There is an obvious inverse correlation between the length of time a technologist is in training and the quality of IONM care that he/she can possibly deliver. I know of IONM groups that train their technologists for a year or more before they are solo in the OR, and I know of other groups that train them for less than a week. Some would argue that a year of training is too long and poses significant operational and financial challenges. There’s a lot of truth to that. Almost everyone would agree that little-to-no training puts patients at risk. That’s axiomatic.
So, why would anyone make a decision to train a technologist for just a few days or weeks before sending them to an OR to monitor a patient’s nervous system? The answer is greed. There are many small IONM groups out there, mostly owned by investors and “metal reps” who just want to make a quick buck with the lowest overhead possible. They hire people with no background in sciences, give them little training, then send them to the OR. How do I know? These techs write to me all the time. Last month they were waiting tables. This month they’re monitoring scoliosis corrections. They’re starved for training.
That entire business model is a scam. It’s a lawsuit waiting to happen. It brings down our profession and makes everyone look bad. Those investors and metal reps don’t give a damn. They will bleed this profession dry, then drop the company like a hot potato and move on to the next venture.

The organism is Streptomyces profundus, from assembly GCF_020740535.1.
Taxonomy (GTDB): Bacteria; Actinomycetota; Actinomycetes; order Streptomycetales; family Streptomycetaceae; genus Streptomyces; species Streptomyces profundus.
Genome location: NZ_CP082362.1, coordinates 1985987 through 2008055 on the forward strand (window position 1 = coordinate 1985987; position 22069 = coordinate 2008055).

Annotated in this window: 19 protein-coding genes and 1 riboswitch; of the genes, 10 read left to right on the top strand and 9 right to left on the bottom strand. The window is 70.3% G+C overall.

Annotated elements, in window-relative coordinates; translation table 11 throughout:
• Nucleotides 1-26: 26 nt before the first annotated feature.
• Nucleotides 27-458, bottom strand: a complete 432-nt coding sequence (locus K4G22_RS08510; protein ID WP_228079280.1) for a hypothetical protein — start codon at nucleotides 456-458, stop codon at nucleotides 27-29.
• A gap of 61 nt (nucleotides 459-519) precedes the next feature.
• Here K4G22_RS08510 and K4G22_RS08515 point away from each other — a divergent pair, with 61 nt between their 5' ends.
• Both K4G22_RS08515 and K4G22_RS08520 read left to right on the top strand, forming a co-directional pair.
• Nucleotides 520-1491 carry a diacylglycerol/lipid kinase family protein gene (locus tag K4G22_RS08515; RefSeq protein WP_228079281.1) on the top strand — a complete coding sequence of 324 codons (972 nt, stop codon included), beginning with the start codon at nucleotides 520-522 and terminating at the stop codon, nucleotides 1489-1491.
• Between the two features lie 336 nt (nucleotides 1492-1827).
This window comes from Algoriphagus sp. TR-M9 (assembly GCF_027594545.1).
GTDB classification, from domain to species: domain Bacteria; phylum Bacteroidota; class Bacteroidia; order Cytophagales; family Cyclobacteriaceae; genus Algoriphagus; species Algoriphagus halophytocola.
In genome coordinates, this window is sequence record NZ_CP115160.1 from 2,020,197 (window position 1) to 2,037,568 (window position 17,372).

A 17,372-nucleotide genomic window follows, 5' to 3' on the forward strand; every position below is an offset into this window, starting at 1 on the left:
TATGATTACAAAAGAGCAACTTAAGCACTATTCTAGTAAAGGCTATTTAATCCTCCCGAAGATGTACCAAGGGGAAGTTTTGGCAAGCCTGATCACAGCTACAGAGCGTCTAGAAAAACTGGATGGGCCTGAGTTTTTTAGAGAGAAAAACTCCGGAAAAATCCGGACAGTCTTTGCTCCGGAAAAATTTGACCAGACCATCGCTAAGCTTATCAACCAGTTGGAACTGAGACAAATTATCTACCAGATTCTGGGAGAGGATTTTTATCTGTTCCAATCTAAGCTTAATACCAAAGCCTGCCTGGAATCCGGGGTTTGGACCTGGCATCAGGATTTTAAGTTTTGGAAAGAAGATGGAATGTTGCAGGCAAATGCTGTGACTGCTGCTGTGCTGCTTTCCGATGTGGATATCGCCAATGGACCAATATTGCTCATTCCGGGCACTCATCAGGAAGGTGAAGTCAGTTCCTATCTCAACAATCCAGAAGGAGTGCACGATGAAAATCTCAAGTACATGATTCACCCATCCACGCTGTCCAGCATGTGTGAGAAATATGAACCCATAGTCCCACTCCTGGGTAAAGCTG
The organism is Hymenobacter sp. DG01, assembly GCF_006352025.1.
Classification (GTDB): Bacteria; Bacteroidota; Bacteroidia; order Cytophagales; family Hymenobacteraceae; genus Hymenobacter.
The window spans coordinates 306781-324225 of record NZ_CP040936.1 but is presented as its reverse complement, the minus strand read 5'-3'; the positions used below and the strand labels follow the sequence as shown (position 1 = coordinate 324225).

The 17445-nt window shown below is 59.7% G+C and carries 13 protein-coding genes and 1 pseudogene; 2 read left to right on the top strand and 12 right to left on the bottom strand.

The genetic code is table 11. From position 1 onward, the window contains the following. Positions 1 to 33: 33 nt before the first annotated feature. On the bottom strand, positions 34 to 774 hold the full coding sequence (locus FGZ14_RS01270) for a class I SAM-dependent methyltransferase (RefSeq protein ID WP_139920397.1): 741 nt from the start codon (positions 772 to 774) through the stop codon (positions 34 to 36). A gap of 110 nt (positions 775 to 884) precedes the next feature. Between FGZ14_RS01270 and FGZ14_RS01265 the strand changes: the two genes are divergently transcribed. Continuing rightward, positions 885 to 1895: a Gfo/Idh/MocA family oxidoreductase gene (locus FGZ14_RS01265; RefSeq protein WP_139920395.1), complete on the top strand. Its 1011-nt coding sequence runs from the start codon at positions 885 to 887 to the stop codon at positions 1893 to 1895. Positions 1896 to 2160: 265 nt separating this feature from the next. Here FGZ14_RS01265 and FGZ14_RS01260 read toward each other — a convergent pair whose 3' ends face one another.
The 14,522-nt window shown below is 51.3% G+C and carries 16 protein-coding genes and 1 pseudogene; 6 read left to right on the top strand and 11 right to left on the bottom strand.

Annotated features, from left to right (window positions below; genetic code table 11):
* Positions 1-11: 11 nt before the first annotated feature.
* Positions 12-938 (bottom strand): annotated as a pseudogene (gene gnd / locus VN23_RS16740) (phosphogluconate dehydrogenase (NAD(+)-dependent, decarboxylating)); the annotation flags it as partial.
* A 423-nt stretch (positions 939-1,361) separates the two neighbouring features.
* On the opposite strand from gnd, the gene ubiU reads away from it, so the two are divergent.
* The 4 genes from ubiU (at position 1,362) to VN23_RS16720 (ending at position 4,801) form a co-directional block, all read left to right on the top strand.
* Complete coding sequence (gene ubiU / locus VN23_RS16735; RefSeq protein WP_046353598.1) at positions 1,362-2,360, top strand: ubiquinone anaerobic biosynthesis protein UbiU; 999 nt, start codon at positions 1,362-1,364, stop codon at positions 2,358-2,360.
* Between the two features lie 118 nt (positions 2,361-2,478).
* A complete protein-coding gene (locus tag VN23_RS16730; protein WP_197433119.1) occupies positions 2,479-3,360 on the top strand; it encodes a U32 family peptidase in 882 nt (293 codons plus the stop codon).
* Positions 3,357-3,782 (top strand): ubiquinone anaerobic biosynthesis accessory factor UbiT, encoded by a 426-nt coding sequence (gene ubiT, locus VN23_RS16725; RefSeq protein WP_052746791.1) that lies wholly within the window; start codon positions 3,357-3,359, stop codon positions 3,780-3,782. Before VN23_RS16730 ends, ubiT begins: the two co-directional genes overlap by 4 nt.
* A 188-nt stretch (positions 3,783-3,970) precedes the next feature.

How can you fight this dark force? Don’t work for these companies. Any IONM group whose training program is less than 4-6 months is to be avoided. And, you should be sure to get both classroom and in-OR training.
Giving Kick-Backs to Surgeons
In 1991 New Jersey Senator Richard Codey introduced legislation prohibiting physicians from making referrals to health care services in which they held ownership interests. This New Jersey “Codey Law” would eventually be modified by US Congressman Pete Stark who pushed for prohibitions against physician self-referrals of Medicare and Medicaid patients (now known as the “Stark” law). Many states have similar laws making it illegal for a surgeon to self-refer for IONM. Interestingly, in 2015 in New Jersey, the very birthplace of the Stark Law, the Codey Law was altered to allow surgeons to self-refer to an IONM company in which they have ownership interests.